Salary arbitration in Major League Baseball can often illicit a blank stare from fans. It’s based around a number of variables – service time, salary, and comparable players – that can be, for some, a bit dry. Salary arbitration isn’t as sexy as free agency namely because the player is staying put with his club.
It does, however, greatly influence how GMs and owners approach their player payrolls when it comes to free agency and whether they can entertain extensions to others on their rosters. Don’t believe me, ask Arte Moreno and the Angels who have 8 salary arb players this year (see a complete list of all 132 players).
But, what really makes salary arbitration wild is how it works within the calendar.
The final date that players can file for salary arbitration is Jan 15. Just three days later, players and clubs exchange salary figures.
It’s this latter date to keep in mind. While clubs and players can negotiate deals right up to any salary arbitration hearing, it is those exchange figures that suddenly lock the sides into using them for negotiations.
While there’s nothing that says that you have to stick to the exchange figures, it clearly plays a role. This graph is worth a thousand words. It shows salary arbitration signings from January 1 through Feb 20, the final day of salary arbitration hearings. The final day before figures needed to be exchanged in 2010 was 1/19. On that day, there were a whopping 68 contracts reached, and 13 the day prior showing just how big a role those exchange figures play – the sides scrambling to get deals done before they’re locked into the number.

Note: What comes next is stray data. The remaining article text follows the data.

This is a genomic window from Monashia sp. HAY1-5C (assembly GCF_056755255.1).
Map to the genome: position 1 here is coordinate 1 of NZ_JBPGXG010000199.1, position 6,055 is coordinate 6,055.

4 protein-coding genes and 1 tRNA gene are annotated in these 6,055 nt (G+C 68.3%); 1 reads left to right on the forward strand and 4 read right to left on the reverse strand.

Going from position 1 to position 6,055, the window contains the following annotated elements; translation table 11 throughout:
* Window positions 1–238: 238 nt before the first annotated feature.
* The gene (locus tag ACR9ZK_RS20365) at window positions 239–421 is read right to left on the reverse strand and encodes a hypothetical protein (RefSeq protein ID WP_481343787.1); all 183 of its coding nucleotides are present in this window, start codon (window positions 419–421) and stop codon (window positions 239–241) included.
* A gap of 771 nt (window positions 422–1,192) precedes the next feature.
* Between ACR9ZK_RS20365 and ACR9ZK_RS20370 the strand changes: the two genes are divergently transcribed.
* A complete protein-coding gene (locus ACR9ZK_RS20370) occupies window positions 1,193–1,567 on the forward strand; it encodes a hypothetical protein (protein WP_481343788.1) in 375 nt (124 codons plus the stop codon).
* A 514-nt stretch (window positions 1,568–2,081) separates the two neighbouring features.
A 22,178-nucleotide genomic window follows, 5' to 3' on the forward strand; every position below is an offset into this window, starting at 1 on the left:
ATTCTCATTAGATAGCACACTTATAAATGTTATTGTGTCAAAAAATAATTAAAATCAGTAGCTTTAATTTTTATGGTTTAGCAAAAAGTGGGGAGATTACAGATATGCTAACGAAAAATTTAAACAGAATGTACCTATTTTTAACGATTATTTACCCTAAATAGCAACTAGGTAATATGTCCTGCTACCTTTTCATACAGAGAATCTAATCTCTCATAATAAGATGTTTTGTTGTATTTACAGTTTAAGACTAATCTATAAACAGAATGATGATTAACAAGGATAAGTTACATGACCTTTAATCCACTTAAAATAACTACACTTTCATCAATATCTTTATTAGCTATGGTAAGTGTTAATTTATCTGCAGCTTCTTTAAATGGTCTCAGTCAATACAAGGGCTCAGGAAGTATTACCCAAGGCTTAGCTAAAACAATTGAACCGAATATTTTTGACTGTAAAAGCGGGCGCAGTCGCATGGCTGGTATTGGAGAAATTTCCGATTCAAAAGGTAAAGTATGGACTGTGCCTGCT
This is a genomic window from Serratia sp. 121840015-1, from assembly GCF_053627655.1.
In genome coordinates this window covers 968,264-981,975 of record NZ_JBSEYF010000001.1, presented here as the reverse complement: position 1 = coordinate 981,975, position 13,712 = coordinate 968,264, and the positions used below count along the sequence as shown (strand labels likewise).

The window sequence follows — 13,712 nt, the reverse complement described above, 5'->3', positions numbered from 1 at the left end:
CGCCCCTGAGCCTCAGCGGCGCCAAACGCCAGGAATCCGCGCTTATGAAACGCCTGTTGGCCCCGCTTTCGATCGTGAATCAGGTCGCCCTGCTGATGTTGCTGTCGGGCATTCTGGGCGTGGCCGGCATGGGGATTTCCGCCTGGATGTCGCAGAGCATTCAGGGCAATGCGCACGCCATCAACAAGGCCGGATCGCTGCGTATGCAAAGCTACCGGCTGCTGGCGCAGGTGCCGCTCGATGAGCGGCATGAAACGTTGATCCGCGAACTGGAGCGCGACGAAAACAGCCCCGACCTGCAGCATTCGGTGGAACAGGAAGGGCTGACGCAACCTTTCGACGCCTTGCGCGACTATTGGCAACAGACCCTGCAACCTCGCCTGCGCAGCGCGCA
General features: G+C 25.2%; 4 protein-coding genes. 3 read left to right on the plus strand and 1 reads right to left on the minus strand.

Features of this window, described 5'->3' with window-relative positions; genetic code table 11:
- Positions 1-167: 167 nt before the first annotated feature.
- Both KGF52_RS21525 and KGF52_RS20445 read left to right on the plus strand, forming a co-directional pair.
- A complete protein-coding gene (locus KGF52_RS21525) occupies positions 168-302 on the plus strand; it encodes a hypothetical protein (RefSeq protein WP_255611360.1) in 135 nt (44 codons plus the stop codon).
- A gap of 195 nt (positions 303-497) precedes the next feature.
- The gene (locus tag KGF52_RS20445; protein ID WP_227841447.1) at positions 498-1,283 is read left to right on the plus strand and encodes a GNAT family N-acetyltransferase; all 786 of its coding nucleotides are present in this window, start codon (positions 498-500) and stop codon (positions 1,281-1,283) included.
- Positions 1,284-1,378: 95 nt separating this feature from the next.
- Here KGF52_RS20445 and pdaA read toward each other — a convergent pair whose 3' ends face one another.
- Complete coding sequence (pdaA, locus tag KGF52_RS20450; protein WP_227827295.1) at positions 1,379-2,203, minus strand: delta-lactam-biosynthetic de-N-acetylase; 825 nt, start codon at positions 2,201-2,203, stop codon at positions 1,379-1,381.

So, mark Jan 18 this year on your calendar. There’ll be a mountain of contract signings that day.
OTHER SALARY ARBITRATION RESOURCES:
Maury Brown is the Founder and President of the Business of Sports Network, which includes The Biz of Baseball, The Biz of Football, The Biz of Basketball and The Biz of Hockey, as well as a contributor to FanGraphs and Forbes SportsMoney. He is available for hire or freelance. Brown's full bio is here. He looks forward to your comments via email and can be contacted through the Business of Sports Network.
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